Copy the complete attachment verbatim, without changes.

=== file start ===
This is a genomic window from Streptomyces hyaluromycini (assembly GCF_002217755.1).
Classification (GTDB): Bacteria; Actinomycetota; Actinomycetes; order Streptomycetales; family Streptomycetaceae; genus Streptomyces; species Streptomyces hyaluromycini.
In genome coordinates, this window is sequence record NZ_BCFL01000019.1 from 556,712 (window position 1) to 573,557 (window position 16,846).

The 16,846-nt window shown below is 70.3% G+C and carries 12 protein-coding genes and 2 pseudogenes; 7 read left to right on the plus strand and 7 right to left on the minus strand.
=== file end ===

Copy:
This is a genomic window from Streptomyces hyaluromycini (assembly GCF_002217755.1).
Classification (GTDB): Bacteria; Actinomycetota; Actinomycetes; order Streptomycetales; family Streptomycetaceae; genus Streptomyces; species Streptomyces hyaluromycini.
In genome coordinates, this window is sequence record NZ_BCFL01000019.1 from 556,712 (window position 1) to 573,557 (window position 16,846).

The 16,846-nt window shown below is 70.3% G+C and carries 12 protein-coding genes and 2 pseudogenes; 7 read left to right on the plus strand and 7 right to left on the minus strand.